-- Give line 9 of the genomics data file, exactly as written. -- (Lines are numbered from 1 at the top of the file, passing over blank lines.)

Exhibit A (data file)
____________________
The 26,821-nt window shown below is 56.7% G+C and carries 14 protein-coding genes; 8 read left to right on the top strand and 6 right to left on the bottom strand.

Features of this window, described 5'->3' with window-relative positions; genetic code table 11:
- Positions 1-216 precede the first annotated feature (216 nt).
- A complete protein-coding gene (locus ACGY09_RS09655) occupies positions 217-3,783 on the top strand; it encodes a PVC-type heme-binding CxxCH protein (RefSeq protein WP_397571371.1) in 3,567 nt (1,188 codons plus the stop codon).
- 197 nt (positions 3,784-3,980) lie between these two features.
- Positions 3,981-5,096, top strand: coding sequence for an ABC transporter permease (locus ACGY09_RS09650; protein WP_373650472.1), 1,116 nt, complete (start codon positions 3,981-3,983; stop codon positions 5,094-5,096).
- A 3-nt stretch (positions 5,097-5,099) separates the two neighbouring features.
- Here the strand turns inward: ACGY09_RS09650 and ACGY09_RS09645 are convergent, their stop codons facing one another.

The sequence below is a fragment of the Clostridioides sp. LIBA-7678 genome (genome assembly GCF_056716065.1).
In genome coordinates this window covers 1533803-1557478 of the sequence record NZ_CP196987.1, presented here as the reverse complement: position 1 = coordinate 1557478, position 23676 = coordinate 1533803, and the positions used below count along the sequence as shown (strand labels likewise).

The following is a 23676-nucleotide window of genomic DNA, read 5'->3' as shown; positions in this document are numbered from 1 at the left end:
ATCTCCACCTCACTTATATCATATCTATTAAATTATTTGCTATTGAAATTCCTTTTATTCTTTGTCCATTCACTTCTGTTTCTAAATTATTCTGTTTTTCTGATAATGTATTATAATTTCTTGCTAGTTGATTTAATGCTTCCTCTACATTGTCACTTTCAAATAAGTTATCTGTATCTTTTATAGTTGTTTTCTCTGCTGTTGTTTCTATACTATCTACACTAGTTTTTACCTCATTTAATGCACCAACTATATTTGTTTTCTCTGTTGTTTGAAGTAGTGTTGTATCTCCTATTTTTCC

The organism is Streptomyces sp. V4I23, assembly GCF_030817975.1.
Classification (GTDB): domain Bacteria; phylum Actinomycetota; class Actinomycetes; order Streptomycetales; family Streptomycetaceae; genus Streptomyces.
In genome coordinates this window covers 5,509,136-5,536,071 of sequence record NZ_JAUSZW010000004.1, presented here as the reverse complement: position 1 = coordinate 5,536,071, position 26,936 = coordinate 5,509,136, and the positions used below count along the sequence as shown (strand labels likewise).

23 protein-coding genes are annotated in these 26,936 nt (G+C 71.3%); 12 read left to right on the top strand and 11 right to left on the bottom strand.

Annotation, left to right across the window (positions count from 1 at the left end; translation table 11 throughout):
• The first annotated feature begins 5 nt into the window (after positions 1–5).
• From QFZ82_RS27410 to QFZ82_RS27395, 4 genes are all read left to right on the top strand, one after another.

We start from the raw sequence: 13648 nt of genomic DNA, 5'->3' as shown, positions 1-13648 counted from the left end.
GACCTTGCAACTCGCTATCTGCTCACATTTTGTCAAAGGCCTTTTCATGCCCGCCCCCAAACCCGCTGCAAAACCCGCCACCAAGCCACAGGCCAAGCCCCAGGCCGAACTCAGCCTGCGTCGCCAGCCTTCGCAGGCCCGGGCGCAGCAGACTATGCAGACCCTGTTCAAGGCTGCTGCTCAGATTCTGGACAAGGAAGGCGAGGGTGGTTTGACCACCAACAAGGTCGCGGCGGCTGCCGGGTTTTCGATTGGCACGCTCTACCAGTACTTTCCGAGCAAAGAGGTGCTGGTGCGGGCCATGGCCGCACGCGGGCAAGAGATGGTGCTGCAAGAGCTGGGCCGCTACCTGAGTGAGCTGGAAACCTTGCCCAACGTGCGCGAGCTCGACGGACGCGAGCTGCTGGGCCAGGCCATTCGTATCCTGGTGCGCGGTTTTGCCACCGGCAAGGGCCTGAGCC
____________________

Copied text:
The sequence below is a fragment of the Clostridioides sp. LIBA-7678 genome (genome assembly GCF_056716065.1).